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In an email to Poynter, National Lesbian and Gay Journalists Association president Michael Triplett says the Associated Press’ decision to discourage the use of the term “homophobia” has “set off some interesting conversations among NLGJA members.”
The general sense is that the AP is probably correct in terms of the literalism of the word “homophobia” and that it really is not the best way to describe anti-gay actions or motives. On the other hand, it leaves writers without a term — like racism or sexism — that describes anti-gay sentiment.
“At this point, I am not sure whether NLGJA will change its stylebook or not given the AP’s recent pronouncement,” Triplett writes. The group’s current guidance on the word advises writers to “Restrict to germane usage, such as in quotations or opinions. Use ‘LGBT right opponents’ or a similar phrase instead of ‘homophobes’ when describing people who disagree with LGBT rights activism.”
In an email via Media Relations Director Paul Colford, AP Deputy Standards Editor David Minthorn elaborates on the logic behind the change:
We feel that ‘homophobia’ and ‘Islamophobia’ have two shortcomings: they are not specific, and can also imply a psychiatric condition. We always owe it to readers to say exactly what we mean. Instead of terms that try to describe some general state of mind, we always prefer to say what a person’s position is or how he acts. Does a given person or group assert that gays are immoral? Do they oppose gay marriage? Do they oppose gays in the military? Do they commonly make anti-gay slurs? Does Jones question whether Islam is a religion? Does he say Islam should not be the basis of a country’s law? Does he engage in anti-Muslim violence? Such specifics tell a reader the points that are at issue and allow for a response to those points. As a result, the reader obtains more accurate information.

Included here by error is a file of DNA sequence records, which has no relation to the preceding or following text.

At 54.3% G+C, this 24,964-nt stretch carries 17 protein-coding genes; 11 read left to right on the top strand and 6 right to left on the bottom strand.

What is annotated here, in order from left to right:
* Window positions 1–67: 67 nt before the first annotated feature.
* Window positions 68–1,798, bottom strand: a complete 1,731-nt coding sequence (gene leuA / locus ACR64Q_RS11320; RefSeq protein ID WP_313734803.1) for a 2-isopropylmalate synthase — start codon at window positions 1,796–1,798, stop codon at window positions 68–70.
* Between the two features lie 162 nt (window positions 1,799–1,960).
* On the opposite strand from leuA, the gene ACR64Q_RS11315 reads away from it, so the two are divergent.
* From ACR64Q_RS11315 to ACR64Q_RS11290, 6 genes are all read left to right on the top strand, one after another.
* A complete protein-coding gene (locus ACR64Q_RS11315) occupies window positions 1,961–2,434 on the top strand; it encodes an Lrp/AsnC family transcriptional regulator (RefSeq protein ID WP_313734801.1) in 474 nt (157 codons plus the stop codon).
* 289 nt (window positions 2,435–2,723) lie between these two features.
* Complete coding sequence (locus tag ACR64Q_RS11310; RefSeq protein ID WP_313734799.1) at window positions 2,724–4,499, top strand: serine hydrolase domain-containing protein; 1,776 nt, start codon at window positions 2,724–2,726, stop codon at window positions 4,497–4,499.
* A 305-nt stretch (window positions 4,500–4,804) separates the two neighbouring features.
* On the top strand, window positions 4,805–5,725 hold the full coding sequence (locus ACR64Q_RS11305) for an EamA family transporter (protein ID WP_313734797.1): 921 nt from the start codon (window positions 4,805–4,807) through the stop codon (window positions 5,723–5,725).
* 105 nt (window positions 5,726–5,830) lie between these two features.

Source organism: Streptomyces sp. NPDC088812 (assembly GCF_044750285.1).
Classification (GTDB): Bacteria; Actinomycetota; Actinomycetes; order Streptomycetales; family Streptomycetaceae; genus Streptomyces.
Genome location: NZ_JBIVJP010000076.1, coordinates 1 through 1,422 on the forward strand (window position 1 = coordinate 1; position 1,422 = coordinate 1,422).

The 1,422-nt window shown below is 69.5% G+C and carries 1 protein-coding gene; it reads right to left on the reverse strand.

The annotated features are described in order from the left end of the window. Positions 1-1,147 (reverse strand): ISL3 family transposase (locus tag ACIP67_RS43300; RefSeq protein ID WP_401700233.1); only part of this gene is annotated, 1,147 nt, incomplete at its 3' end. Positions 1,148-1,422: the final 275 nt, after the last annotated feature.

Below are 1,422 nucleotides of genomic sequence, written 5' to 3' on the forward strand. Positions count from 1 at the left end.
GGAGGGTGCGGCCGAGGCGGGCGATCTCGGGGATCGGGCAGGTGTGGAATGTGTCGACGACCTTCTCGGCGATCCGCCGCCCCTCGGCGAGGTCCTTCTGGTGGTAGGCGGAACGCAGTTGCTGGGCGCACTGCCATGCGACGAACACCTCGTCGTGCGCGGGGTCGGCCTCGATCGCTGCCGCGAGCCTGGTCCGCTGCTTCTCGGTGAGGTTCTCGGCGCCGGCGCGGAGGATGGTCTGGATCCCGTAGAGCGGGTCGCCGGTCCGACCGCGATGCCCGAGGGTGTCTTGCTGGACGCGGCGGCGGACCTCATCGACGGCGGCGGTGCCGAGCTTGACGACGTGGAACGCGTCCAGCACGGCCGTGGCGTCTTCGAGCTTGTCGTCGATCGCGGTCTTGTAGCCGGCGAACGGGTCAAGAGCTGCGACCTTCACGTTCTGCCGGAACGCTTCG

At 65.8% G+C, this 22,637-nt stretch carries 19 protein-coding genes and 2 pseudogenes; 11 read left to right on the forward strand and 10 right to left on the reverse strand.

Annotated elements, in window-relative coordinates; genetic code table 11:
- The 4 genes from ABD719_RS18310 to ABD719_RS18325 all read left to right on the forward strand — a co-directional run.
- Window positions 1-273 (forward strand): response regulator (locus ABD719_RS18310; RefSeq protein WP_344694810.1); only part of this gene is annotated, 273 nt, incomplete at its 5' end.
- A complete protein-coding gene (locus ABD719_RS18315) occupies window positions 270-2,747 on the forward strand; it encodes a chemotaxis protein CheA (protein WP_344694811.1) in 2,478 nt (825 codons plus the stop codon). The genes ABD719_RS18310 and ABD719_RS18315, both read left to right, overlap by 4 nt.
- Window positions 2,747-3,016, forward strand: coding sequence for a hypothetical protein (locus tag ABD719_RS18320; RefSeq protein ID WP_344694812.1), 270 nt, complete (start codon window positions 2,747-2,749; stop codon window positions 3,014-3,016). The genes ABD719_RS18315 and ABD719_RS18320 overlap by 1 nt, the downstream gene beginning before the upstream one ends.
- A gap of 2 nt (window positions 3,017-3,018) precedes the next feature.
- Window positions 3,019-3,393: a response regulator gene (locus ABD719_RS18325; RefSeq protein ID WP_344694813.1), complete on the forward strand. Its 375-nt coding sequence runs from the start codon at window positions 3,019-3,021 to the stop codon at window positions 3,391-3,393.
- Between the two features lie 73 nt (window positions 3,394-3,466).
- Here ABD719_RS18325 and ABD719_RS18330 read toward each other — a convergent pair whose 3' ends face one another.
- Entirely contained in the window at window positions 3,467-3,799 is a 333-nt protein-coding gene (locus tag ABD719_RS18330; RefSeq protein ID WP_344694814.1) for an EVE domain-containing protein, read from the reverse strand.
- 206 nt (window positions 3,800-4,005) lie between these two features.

That’s “reasoned, principled, and wrong-headed,” Baltimore Sun language maven John E. McIntyre writes of an earlier, similar explanation from Minthorn. “Homophobia,” McIntyre says, “gets used because it is useful in describing an identifiable phenomenon.”
If the editors of the AP Stylebook wish to discourage the use of certain words simply because they can be misused or misunderstood, there ought to be a great many in line ahead of homophobia.
“Words ending in ‘phobia’ are commonly used outside of clinical contexts,” Boston Globe language columnist Ben Zimmer tells Voice Of America’s Kate Woodsome. “Xenophobia,” he notes, “has been around for more than a century to refer to hatred of foreigners. That’s not a clinical condition in the same way that ‘homophobia’ isn’t a clinical diagnosis.”
In Slate, Nathaniel Frank writes that fear of gays may not be a disease, but it’s close. “Passive anti-gay sentiment — which people hold when they have not devoted energy to learning about the issues or when they unthinkingly accept selective religious teachings — may be more of a position than a fear,” he writes.
But anti-gay activists aren’t passive. They make specific claims that gay people are a threat to their way of life and should indeed be feared. …
With the more recent rhetoric, anti-gay advocates are making testable claims about specific threats — and all have turned out not to be true.
In the Guardian, Patrick Strudwick says “homophobia” accurately describes the condition of being anti-gay, a condition he says is “without exception, at least partly fuelled by fear.”
Fear of the unknown, fear of unwanted sexual attention, fear of gender roles being flouted, fear of humanity being wiped out by widespread bumming, fear of a plague of homosexuals dismantling marriage, the family, the church and any other institution held vaguely dear. And, of course, never forget: fear of what lurks repressed and unacknowledged in the homophobe. Irrational fear. It’s a phobia, people.
“To shy away from describing this paranoia is to collude with it, to whitewash hate and prejudice,” Strudwick writes.
Related: Michelangelo Signorile’s 1992 article about gays and The New York Times